Friday, March 16, 2012

Followup, followup, followup

I love a good follow-up. There's almost always more to a story than first meets the eye, and if the story is an important one, often there is much more to the story.

Here's some recent follow-ups that caught my interest:

  • Annie Lowrey, a reporter for Slate, got interested in the story of "Why the Lucky Stiff", and has written a fascinating follow-up on his story: Where's _why?
    On Aug. 19, 2009, his personal site stopped loading. He stopped answering email. A public repository of his code disappeared. His Twitter account—gone. Hackety Hack—gone. Dozens of other projects—gone.
    It's a fascinating story, and Lowrey does a great job of following it up and bringing it up to date.

  • Megan Garber, a reporter for The Atlantic, got interested in an epic post that appeared on Quora, and decided to learn more about what inspired and motivated Tim Morgan to write that post: The Story Behind That 9,000-Word Quora Post on Airplane Cockpits.
    In response to the three-sentence Quora question, Morgan, a web developer and private pilot, proceeded to take Quora users -- and anyone else who happened to come across his post -- on an extended journey: through the mechanical workings of the airplane cockpit, through the intricate dance that takes place between pilot and plane, and, in general, through the small miracle of precision and power that makes us fragile little humans able to fly.
    Garber's nice article tracks down Morgan and learns more about who he is and why he took the time to write such an interesting article.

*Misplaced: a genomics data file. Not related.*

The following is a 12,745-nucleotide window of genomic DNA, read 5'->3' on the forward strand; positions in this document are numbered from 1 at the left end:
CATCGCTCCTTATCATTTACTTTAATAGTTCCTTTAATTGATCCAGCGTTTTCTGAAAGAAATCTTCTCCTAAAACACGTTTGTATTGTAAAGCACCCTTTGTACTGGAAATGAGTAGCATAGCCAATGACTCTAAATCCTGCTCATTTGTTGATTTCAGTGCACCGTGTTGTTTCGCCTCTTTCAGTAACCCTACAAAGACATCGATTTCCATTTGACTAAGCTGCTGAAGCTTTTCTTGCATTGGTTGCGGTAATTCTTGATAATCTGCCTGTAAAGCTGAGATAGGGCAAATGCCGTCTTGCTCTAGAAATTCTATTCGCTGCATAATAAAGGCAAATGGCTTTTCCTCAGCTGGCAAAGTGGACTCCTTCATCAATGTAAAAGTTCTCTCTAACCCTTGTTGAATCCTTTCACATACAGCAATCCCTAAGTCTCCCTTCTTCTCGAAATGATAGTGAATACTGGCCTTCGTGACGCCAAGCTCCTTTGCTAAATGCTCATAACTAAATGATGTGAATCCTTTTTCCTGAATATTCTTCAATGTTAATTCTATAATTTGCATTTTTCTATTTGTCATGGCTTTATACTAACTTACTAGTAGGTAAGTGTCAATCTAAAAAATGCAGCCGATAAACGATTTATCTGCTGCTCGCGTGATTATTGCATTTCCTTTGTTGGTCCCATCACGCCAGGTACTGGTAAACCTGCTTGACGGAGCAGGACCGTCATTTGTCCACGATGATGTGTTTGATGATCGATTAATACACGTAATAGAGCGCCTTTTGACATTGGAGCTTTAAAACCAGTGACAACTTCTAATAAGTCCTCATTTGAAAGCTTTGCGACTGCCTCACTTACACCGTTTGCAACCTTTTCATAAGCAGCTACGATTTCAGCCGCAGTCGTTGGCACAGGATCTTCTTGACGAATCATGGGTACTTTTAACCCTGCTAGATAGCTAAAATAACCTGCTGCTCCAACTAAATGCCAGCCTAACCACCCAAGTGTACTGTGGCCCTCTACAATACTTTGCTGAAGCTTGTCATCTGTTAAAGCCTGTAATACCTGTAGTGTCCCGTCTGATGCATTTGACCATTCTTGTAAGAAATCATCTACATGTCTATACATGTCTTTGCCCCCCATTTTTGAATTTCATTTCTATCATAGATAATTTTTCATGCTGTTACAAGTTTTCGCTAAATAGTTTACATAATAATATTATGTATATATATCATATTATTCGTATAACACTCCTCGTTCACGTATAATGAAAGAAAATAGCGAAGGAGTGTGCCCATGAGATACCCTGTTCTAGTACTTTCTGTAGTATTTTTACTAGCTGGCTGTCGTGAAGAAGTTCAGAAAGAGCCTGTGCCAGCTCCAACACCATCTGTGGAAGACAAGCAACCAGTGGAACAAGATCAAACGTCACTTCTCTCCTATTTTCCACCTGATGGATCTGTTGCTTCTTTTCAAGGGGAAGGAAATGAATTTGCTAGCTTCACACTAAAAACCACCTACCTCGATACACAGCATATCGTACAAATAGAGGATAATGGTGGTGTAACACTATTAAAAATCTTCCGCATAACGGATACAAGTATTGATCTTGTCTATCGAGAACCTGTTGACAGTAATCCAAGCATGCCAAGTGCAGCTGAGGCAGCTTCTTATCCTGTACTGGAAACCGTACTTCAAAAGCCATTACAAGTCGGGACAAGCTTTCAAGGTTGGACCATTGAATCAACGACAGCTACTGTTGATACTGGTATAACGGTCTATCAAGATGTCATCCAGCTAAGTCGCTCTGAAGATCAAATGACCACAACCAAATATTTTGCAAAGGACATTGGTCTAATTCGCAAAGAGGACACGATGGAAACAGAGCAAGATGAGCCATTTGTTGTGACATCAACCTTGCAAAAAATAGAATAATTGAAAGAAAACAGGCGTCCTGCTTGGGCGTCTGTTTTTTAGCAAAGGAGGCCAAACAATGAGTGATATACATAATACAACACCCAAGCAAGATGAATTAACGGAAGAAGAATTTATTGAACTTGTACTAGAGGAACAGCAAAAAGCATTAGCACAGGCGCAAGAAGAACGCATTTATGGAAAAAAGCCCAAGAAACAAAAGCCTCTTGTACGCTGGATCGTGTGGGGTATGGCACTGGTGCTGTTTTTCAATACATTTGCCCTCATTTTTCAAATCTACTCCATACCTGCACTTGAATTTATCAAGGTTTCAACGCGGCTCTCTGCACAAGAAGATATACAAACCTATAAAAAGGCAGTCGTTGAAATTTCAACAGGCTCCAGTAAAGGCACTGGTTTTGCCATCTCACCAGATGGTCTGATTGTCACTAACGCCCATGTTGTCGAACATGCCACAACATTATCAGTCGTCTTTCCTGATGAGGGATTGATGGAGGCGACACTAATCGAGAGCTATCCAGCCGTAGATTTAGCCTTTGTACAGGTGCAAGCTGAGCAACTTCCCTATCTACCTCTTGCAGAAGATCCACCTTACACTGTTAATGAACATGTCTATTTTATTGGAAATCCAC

• Ira Glass, the host and producer of public radio's This American Life, has announced that the show has entirely retracted their episode covering Mike Daisey and the Apple/Foxconn story: Retraction
    Regrettably, we have discovered that one of our most popular episodes was partially fabricated. This week, we devote the entire hour to detailing the errors in "Mr. Daisey Goes to the Apple Factory," Mike Daisey’s story about visiting Foxconn, an Apple supplier factory in China. Rob Schmitz, a reporter for Marketplace, raises doubts on much of Daisey's story.
    Meanwhile, Daisey responds to the retraction:
    What I do is not journalism. The tools of the theater are not the same as the tools of journalism. For this reason, I regret that I allowed THIS AMERICAN LIFE to air an excerpt from my monologue. THIS AMERICAN LIFE is essentially a journalistic ­- not a theatrical ­- enterprise, and as such it operates under a different set of rules and expectations.
    The Apple/Foxconn story is obviously continuing to develop; I'm pleased that journalists around the world are going over it closely, and I'll be watching as the story develops further.

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